Important: Please read the Qt Code of Conduct -

Collection and Fixed Number of Items

  • I'm interested to see how others have tackled this scenario.

    What would be a cute or efficient or fast way of limiting the number of elements in a QList or other collection?

    Considering the following crude example:

    QList<double> list;
    void addItem(double VALUE) {
        if (list.count() == MAX_ITEMS)
        list.insert(0, VALUE);

    This could achieve what I want, but seems very inefficient.

    You may ask why I'm inserting elements at the start of the list rather than appending to the end, well, in my application the entries in a list are all timestamped and I prefer to have the most recent entry at the start. I don't know whether there is a performance impact based on doing things this way.

    Is there a more credible alternative in existence within the Qt world?


  • Lifetime Qt Champion


    Do you mean something like QQueue ?

  • This could achieve what I want, but seems very inefficient.

    Hi! It is ineffcient. What you're asking for is called a "ring buffer" or "circular buffer". Boost has one, see Boost.Circular Buffer.

  • Moderators

    If you know the maximum size and you can afford to pre-allocate the entire space (to avoid dynamic allocation on insertions) a much better container than a linked list is a ring buffer.
    It is basically a fixed size array with two pointers (start and end). Insertions/deletions are basically pointer increment/decrement, so it's cheap. Indexed access is just (start + index) so cheap also.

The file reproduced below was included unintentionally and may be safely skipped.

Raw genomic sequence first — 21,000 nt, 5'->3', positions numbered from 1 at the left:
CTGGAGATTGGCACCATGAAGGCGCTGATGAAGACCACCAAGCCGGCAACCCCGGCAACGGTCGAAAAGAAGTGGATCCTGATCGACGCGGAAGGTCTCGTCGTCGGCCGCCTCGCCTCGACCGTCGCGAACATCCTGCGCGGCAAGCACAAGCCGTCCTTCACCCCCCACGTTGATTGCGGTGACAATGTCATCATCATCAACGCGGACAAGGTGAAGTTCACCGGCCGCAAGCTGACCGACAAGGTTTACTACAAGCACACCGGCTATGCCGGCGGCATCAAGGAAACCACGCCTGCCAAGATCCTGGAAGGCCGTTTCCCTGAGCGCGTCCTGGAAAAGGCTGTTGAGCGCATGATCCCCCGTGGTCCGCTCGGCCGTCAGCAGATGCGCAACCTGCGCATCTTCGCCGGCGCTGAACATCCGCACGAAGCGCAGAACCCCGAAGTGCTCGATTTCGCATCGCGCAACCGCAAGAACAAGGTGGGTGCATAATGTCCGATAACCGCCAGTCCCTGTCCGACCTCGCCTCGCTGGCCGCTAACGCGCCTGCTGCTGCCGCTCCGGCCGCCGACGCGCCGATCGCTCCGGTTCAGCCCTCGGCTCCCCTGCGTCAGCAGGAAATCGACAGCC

There's no ring buffer in Qt but there are many implementations out there (e.g. circular_buffer in boost). If you don't want to pull a dependency you can easily implement it on top of any continuous container like QVector or std::vector, but for better results I suggest something with a constant size like std::array.

  • @SGaist isn't QQueue just built on top of a QList with just enqueue and dequeue functions? Fundamentally, nothing is different behind the scenes?

    @Wieland correct, a ring buffer would suit but wasn't sure whether Qt had such classes available.

    @Chris-Kawa I can certainly afford to pre-allocate a buffer. What I'm storing in these lists won't break the bank in terms of memory but I do need the end result to be fast - these buffers may get updated rather quickly (for instance, during a log file replay). I'll look at wrapping something up into a circular buffer.

  • Lifetime Qt Champion

    I was wondering whether you wanted to use a FIFO or as my fellows rightly pointed to a ring buffer.

  • @SGaist you were indeed correct.

    I've found this implementation of QCircularBuffer but this seems to have been discontinued since 5.5 (for some reason)

    I guess I could just re-implement this in my application

Log in to reply